# How do you find the derivative of ##y=tan(x)## using first principles?

There are two possible answers depending upon what you mean by “first principles.”

1) If by first principles, you mean using derivatives we have already found (like the derivative of y = sin x and y = cos x) and rules we already know (like the quotient rule) this is relatively straightforward.

We know from trigonometry that ##y = tan(x) = (sin(x)) / (cos(x))##

Now we find the derivative of this expression using the :

##y’ = ((cos(x) * cos(x) – sin(x) * (-sin(x)))/(cos^2(x)))##

##y’=(cos^2(x)+sin^2(x))/(cos^2(x))##

##y’ = 1/(cos^2(x)) = sec^2(x)##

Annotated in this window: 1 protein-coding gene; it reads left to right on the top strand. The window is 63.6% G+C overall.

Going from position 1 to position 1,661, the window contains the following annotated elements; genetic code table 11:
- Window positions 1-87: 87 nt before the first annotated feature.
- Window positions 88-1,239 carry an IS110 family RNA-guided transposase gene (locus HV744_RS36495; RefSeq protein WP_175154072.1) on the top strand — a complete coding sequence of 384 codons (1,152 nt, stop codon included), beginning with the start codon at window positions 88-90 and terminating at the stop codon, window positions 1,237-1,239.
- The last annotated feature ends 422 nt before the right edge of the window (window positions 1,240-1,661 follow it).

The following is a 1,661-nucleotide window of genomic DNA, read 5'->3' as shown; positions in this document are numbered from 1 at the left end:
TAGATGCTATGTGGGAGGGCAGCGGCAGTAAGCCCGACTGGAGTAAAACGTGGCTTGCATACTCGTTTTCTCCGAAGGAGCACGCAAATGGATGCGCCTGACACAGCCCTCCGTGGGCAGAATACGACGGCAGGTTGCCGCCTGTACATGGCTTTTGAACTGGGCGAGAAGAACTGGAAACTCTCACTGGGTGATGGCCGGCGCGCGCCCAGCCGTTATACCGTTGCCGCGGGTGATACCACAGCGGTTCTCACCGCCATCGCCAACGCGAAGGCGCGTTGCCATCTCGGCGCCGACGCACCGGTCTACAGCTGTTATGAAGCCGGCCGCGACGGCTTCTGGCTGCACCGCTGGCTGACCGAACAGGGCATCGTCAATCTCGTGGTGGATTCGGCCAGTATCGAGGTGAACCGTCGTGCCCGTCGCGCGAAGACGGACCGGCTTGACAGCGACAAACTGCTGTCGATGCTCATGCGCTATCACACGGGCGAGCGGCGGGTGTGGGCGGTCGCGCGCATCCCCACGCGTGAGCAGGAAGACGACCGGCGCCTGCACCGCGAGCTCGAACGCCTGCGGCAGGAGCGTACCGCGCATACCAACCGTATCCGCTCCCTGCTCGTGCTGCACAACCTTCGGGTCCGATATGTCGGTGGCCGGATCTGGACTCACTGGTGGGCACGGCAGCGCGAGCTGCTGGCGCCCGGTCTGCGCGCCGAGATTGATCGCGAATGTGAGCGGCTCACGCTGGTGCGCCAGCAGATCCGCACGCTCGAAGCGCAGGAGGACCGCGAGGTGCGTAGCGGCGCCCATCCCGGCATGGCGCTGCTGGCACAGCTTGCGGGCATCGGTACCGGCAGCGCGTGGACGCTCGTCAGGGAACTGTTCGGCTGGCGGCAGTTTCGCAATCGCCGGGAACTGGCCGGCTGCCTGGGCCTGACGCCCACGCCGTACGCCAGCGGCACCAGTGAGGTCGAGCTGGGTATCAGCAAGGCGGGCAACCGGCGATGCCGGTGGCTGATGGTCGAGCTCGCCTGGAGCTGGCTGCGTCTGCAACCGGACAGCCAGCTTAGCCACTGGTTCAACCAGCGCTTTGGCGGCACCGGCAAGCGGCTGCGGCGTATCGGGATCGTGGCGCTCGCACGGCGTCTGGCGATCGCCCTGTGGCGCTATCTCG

2) If by first principles, you mean that you would like to go back to the definition of the derivative, then we have to do a bit more work.

##y’ = lim_(h rarr0)((tan(x+h)-tanx)/h)##

##y’ = lim_(h rarr0)((((tanx+tan h)/(1-tanx*tan h))-tanx)/h)## using the identity for tan (a + b) from trigonometry

##= lim_(h rarr0)(((tanx+tan h-tanx+tan^2(x)tan h)/(1-tanxtan h))/h)##

##= lim_(h rarr0)((tan h+tan^2xtan h)/(h*(1-tanxtan h)))##

##= lim_(h rarr0)(1+tan^2x)/(1-tanxtan h)*cancel(lim_(h rarr0) tan h/h)^(1)##

Note that ##lim_(hrarr0)(tan h/h)=1## because

##lim_(hrarr0)(tan h/h)##=##lim_(hrarr0)(sin h/(cos h*h))##=

##lim_(hrarr0)(sin h/h)*lim_(hrarr0)(1/cos h)##

=1*1=1 (the first limit is a famous one, proven by the squeeze theorem) that you probably learned in your calculus class, while the second limit can be found by simply substituting zero for h)

= ##lim_(hrarr0) (1+tan^2x)/(1-tanx*0)##

##= 1+tan^2x= sec^2x##